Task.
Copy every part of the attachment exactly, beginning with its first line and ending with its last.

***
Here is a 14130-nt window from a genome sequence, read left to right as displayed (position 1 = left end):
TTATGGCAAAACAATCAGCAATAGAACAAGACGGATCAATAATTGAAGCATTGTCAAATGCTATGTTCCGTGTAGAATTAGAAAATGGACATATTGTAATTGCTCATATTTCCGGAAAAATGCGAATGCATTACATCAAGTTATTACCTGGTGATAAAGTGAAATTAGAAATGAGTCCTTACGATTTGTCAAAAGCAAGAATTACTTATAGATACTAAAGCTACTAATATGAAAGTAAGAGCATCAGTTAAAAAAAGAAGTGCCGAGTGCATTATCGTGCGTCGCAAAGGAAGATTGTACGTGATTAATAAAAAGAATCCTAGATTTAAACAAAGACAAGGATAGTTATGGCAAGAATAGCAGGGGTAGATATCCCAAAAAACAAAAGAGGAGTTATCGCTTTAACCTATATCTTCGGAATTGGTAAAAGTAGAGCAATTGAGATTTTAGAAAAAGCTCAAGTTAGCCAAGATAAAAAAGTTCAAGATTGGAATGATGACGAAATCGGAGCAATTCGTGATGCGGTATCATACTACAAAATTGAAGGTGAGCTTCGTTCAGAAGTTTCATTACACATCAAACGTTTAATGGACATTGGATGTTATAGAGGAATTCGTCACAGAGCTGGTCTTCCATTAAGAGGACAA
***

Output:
Here is a 14130-nt window from a genome sequence, read left to right as displayed (position 1 = left end):
TTATGGCAAAACAATCAGCAATAGAACAAGACGGATCAATAATTGAAGCATTGTCAAATGCTATGTTCCGTGTAGAATTAGAAAATGGACATATTGTAATTGCTCATATTTCCGGAAAAATGCGAATGCATTACATCAAGTTATTACCTGGTGATAAAGTGAAATTAGAAATGAGTCCTTACGATTTGTCAAAAGCAAGAATTACTTATAGATACTAAAGCTACTAATATGAAAGTAAGAGCATCAGTTAAAAAAAGAAGTGCCGAGTGCATTATCGTGCGTCGCAAAGGAAGATTGTACGTGATTAATAAAAAGAATCCTAGATTTAAACAAAGACAAGGATAGTTATGGCAAGAATAGCAGGGGTAGATATCCCAAAAAACAAAAGAGGAGTTATCGCTTTAACCTATATCTTCGGAATTGGTAAAAGTAGAGCAATTGAGATTTTAGAAAAAGCTCAAGTTAGCCAAGATAAAAAAGTTCAAGATTGGAATGATGACGAAATCGGAGCAATTCGTGATGCGGTATCATACTACAAAATTGAAGGTGAGCTTCGTTCAGAAGTTTCATTACACATCAAACGTTTAATGGACATTGGATGTTATAGAGGAATTCGTCACAGAGCTGGTCTTCCATTAAGAGGACAA